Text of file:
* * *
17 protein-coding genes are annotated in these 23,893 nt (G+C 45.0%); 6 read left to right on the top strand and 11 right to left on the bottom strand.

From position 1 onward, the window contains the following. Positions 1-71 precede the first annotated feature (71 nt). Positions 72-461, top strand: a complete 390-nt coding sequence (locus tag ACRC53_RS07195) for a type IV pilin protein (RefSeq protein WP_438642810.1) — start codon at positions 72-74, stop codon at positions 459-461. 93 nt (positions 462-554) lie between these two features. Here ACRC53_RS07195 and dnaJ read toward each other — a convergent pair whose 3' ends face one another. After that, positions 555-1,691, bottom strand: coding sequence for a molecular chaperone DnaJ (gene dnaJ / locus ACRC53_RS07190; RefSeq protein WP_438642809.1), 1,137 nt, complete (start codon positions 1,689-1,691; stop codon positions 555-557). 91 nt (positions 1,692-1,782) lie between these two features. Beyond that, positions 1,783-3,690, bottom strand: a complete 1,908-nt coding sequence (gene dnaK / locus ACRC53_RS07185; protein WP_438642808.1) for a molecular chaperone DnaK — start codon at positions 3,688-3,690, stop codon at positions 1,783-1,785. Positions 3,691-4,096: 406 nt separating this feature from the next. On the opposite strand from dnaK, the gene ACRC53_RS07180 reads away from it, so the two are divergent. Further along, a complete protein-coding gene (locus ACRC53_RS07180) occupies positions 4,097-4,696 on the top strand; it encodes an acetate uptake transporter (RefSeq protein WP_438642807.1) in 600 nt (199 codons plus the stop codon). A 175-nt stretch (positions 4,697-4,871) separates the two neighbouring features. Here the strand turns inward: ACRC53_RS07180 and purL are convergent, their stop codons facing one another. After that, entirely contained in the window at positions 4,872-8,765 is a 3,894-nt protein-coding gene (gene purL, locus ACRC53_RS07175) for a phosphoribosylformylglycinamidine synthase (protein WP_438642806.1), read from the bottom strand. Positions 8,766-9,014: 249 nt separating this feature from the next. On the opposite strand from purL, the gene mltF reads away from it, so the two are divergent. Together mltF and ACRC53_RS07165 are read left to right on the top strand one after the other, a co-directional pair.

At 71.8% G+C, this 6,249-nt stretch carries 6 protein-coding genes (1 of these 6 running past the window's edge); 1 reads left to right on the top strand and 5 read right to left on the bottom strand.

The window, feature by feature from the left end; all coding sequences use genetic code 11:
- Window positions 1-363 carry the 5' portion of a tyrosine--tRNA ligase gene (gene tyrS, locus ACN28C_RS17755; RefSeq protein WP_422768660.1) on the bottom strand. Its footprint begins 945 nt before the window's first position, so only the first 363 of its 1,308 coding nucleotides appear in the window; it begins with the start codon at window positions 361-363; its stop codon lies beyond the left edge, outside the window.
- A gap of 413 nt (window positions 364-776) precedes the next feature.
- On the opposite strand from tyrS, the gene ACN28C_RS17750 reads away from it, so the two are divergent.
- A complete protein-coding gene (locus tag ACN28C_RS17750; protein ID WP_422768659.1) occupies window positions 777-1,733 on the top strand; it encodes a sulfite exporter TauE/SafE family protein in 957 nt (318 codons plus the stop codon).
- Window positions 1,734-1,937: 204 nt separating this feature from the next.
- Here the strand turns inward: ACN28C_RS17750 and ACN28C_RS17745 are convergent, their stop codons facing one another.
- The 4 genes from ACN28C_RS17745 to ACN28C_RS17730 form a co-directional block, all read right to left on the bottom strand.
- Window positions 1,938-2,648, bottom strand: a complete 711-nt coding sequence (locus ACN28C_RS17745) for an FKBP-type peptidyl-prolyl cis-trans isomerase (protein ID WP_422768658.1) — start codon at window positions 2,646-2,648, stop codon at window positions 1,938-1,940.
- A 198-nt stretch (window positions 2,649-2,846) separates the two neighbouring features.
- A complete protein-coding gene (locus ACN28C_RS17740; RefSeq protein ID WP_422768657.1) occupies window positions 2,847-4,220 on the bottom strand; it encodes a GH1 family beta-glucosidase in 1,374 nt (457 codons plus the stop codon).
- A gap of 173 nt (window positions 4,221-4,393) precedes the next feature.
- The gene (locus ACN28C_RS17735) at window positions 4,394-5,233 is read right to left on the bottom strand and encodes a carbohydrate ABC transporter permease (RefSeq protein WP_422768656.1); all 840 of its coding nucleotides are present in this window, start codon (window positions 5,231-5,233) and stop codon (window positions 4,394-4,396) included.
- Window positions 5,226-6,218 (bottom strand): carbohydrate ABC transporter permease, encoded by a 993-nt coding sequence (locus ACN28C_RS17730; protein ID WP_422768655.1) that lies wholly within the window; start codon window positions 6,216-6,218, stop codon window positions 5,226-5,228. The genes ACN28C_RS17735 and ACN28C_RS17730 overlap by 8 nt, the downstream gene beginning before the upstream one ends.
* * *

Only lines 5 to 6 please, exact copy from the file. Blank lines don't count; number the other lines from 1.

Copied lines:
- Window positions 1-363 carry the 5' portion of a tyrosine--tRNA ligase gene (gene tyrS, locus ACN28C_RS17755; RefSeq protein WP_422768660.1) on the bottom strand. Its footprint begins 945 nt before the window's first position, so only the first 363 of its 1,308 coding nucleotides appear in the window; it begins with the start codon at window positions 361-363; its stop codon lies beyond the left edge, outside the window.
- A gap of 413 nt (window positions 364-776) precedes the next feature.